The Witch in the Stone Boat-The Yellow Fairy Book
A prince once went out into the world to find a wife, which he did. He ruled in his wife’s kingdom for a while but had to return to his own kingdom when his father died. By this time, the man and his wife had a child. On the journey to the man’s kingdom, the man left his wife and son out on the deck of the ship when he went back inside. It was night time and everyone else was asleep. The wife saw a witch come to the ship in a stone boat. The witch climbed aboard and changed herself to look like the wife. Then she sent the wife off to the underworld on the stone boat.
Of course, the baby started crying right away and seemed to cry all the time. The husband, who was named Sigurd, also noticed a change in his wife. She wasn’t nearly as pleasant as she used to be. They made it back to Sigurd’s kingdom where his wife continued to act weird. The son was given a nurse.
After a time, something strange started to happen in the nursery. A woman, in chains, would come up out of the floor and nurse the child. Obviously, this scenario is strange even if a person is as high as a kite. The nurse, not being high, mentioned this to Sigurd, who decided to come and see this woman for himself.
When the chained woman came up out of the floor it was non-other than his rightful wife. Sigurd cut the chains that bound her and a great noise was heard from below the Earth. The whole story came out. The witch was pretending to be the queen. A giant troll had chained the queen up in the underworld.
Sigurd had the wife imposter stoned to death.
What I liked
This story does not lack in entertainment value. There’s traveling, death, magic, love, and weird happenings; these things all make for interesting stories.
The idea of this stone boat floating upon the water isn’t impossible, but it’s improbable. You can get almost anything to float with the right amount of surface area compared to the density of the material. I’m not sure what that’s called in scientific terms. The magical enforcement of scientific principles is fun.
What I didn’t like
We have this whole idea of imposters again. We can’t know for sure our loved one isn’t our loved one if some magical creature has mind-swapped with them, or whatever. This story did make me think about people who change though. Sometimes, people change. I’m sure there is more than one husband who has said something like, “My wife has just been so different since we got married. She used to be fun.” I know people have really said that in real life. I know people argue and cite, “You’ve changed,” as their entire reason for starting an argument. Yes, people change, and, ideally, you’re supposed to roll with it in a relationship.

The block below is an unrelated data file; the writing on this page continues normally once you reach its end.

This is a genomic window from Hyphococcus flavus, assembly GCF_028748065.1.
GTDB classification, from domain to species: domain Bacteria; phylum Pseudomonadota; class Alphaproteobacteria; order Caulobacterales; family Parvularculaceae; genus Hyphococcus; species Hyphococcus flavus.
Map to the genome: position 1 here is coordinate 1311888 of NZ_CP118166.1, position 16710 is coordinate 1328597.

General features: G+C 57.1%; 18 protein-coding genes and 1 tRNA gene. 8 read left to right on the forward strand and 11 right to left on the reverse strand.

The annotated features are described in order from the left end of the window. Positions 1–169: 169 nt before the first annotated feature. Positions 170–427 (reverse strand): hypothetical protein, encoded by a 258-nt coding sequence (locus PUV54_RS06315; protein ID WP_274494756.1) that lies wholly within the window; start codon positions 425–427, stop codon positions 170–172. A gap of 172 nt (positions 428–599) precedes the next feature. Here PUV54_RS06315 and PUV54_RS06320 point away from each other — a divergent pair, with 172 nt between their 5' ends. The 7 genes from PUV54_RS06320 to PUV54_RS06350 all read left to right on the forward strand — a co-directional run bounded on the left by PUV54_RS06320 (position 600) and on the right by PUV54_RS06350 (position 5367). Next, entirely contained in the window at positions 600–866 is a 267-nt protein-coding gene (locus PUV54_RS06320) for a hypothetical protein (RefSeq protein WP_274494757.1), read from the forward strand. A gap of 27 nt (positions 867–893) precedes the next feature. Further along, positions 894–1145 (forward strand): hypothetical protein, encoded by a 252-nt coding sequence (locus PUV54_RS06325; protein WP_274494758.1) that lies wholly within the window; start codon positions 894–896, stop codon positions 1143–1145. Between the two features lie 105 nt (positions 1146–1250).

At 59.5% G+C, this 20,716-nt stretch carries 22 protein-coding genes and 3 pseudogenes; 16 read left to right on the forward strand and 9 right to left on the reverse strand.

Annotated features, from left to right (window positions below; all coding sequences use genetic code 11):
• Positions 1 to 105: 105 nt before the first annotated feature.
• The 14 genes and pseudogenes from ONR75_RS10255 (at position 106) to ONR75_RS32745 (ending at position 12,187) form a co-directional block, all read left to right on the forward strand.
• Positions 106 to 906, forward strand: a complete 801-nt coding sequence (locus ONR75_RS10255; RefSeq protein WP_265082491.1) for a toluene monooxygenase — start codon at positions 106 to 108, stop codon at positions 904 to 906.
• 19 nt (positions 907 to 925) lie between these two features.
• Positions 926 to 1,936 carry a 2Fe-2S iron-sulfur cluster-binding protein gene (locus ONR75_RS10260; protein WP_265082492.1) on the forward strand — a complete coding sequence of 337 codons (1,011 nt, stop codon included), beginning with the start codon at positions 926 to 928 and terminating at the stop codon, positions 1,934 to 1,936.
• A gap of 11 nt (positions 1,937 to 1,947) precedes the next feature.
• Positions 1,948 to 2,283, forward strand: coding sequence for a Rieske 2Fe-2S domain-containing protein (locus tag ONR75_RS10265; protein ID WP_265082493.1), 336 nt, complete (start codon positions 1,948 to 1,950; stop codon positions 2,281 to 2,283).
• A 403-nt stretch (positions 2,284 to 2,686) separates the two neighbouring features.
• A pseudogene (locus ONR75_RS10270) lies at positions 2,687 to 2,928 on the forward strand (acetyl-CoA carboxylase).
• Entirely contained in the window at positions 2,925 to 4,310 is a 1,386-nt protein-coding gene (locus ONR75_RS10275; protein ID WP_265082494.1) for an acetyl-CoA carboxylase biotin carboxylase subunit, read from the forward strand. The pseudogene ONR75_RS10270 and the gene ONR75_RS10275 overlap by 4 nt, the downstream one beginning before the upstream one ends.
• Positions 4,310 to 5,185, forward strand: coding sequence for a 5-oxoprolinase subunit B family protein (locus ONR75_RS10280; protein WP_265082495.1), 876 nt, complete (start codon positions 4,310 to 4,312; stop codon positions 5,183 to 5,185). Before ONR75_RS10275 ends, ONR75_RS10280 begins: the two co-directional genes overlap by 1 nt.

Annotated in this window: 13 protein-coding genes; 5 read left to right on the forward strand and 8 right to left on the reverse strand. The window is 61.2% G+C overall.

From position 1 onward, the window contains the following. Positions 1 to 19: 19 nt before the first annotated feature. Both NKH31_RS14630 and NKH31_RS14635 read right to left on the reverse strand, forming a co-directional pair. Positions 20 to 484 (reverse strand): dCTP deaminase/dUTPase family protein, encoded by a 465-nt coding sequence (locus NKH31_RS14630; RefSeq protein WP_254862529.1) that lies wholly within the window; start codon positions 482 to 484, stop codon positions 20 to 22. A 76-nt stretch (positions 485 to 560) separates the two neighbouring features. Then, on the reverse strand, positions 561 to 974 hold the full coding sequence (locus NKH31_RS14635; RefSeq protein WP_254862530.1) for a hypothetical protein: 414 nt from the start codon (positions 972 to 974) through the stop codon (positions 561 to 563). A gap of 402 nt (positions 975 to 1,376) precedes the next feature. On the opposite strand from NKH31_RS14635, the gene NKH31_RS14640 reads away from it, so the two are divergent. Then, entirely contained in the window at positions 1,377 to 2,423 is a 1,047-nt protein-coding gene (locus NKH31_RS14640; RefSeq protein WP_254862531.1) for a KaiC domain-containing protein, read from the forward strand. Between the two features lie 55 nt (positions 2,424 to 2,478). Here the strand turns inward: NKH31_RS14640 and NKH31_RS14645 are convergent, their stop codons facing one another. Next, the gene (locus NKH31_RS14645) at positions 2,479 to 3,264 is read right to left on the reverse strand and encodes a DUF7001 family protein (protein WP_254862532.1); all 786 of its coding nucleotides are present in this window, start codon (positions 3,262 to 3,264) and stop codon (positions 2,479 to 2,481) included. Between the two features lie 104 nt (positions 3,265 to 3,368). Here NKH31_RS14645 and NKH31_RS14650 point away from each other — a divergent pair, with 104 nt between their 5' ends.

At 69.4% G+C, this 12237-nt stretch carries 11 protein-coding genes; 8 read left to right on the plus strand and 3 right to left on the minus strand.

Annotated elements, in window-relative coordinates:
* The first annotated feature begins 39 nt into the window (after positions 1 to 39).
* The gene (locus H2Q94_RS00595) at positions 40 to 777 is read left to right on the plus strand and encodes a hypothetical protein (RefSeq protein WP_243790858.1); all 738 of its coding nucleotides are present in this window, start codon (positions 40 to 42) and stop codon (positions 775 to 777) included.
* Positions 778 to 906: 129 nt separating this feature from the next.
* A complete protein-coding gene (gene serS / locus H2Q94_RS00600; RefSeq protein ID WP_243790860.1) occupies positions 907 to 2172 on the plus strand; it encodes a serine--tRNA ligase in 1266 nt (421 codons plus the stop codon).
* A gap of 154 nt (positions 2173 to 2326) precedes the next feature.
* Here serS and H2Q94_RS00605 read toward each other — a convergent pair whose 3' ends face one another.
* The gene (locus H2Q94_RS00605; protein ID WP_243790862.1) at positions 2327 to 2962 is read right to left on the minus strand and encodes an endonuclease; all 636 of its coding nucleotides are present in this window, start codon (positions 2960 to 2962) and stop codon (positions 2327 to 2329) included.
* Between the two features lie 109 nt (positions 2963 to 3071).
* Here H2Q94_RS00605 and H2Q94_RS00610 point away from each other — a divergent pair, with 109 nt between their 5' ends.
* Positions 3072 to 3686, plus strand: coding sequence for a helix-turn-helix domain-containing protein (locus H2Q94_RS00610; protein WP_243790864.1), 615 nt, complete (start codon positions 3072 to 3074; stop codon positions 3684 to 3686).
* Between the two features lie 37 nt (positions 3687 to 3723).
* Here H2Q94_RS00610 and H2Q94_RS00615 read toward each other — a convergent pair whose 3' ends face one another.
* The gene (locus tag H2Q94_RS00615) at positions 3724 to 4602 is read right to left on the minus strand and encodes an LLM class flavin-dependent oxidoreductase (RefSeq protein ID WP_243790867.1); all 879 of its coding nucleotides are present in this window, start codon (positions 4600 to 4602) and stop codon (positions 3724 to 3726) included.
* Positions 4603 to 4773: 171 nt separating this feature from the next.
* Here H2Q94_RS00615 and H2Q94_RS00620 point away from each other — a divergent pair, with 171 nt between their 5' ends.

In my experience, wives become irritated and so-called, “naggy” when their husbands or children are being jerks and/or aren’t helping out with their fair share of keeping up the house and responsibilities.
Isn’t it plausible that maybe sometime, somewhere, a wife was in a bad mood because her husband wasn’t helping out with anything and the husband made up some story about how his wife was switched out with a witch because there couldn’t be any other explanation for why his wife might be upset with him?
I think this could definitely be a thing. She’s so mad, Bro. Must be a witch instead of my wife. My wife would never be angry or do something I don’t like.
Of all the pompous arrogance…
I’m also not a fan of stoning this witch to death. Stoning is a harsh death. We’ve got things like lethal injections now. If you’re going to execute someone, at least be humane about it, even if the person’s crimes weren’t humane. It shows you’re being a decent human being, even when they weren’t.
My wife is so mad, it’s like she’s an entirely different person…wait, maybe she is…because…fairies…aliens…witches…
Has someone ever argued with you citing, “You’ve changed,” as their primary basis for the argument?
If you’re married, do you think you’ve changed since you got married? What about your spouse?